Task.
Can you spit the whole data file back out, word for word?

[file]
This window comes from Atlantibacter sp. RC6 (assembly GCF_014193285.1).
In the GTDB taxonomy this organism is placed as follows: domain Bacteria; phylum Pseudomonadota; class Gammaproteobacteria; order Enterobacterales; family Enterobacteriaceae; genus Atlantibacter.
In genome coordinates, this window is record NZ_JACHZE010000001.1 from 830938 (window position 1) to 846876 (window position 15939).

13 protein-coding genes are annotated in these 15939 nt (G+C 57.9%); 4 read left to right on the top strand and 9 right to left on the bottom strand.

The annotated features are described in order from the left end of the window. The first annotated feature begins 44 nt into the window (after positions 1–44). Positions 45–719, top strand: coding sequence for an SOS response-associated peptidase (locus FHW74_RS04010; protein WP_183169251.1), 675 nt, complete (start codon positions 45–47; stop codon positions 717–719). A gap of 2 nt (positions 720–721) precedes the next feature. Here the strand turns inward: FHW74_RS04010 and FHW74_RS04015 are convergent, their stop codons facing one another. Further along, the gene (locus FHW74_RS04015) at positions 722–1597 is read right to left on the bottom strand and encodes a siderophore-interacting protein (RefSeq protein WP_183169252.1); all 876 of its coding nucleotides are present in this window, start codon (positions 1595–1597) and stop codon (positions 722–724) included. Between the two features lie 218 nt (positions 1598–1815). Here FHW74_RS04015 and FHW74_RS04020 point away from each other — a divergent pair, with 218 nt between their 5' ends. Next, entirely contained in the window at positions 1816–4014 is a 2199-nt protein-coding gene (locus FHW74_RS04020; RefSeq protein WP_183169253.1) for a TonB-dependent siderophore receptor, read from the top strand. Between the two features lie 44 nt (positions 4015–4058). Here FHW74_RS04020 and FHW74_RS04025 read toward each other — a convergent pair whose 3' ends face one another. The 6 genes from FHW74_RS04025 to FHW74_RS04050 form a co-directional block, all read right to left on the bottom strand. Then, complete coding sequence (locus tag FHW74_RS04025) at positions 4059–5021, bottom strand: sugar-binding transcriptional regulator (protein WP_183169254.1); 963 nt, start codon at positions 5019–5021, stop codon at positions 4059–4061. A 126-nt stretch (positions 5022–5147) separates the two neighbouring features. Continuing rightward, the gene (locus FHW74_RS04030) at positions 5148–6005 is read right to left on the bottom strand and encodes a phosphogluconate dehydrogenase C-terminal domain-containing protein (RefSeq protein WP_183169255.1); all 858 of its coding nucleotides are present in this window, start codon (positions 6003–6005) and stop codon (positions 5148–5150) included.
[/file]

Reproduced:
This window comes from Atlantibacter sp. RC6 (assembly GCF_014193285.1).
In the GTDB taxonomy this organism is placed as follows: domain Bacteria; phylum Pseudomonadota; class Gammaproteobacteria; order Enterobacterales; family Enterobacteriaceae; genus Atlantibacter.
In genome coordinates, this window is record NZ_JACHZE010000001.1 from 830938 (window position 1) to 846876 (window position 15939).

13 protein-coding genes are annotated in these 15939 nt (G+C 57.9%); 4 read left to right on the top strand and 9 right to left on the bottom strand.

The annotated features are described in order from the left end of the window. The first annotated feature begins 44 nt into the window (after positions 1–44). Positions 45–719, top strand: coding sequence for an SOS response-associated peptidase (locus FHW74_RS04010; protein WP_183169251.1), 675 nt, complete (start codon positions 45–47; stop codon positions 717–719). A gap of 2 nt (positions 720–721) precedes the next feature. Here the strand turns inward: FHW74_RS04010 and FHW74_RS04015 are convergent, their stop codons facing one another. Further along, the gene (locus FHW74_RS04015) at positions 722–1597 is read right to left on the bottom strand and encodes a siderophore-interacting protein (RefSeq protein WP_183169252.1); all 876 of its coding nucleotides are present in this window, start codon (positions 1595–1597) and stop codon (positions 722–724) included. Between the two features lie 218 nt (positions 1598–1815). Here FHW74_RS04015 and FHW74_RS04020 point away from each other — a divergent pair, with 218 nt between their 5' ends. Next, entirely contained in the window at positions 1816–4014 is a 2199-nt protein-coding gene (locus FHW74_RS04020; RefSeq protein WP_183169253.1) for a TonB-dependent siderophore receptor, read from the top strand. Between the two features lie 44 nt (positions 4015–4058). Here FHW74_RS04020 and FHW74_RS04025 read toward each other — a convergent pair whose 3' ends face one another. The 6 genes from FHW74_RS04025 to FHW74_RS04050 form a co-directional block, all read right to left on the bottom strand. Then, complete coding sequence (locus tag FHW74_RS04025) at positions 4059–5021, bottom strand: sugar-binding transcriptional regulator (protein WP_183169254.1); 963 nt, start codon at positions 5019–5021, stop codon at positions 4059–4061. A 126-nt stretch (positions 5022–5147) separates the two neighbouring features. Continuing rightward, the gene (locus FHW74_RS04030) at positions 5148–6005 is read right to left on the bottom strand and encodes a phosphogluconate dehydrogenase C-terminal domain-containing protein (RefSeq protein WP_183169255.1); all 858 of its coding nucleotides are present in this window, start codon (positions 6003–6005) and stop codon (positions 5148–5150) included.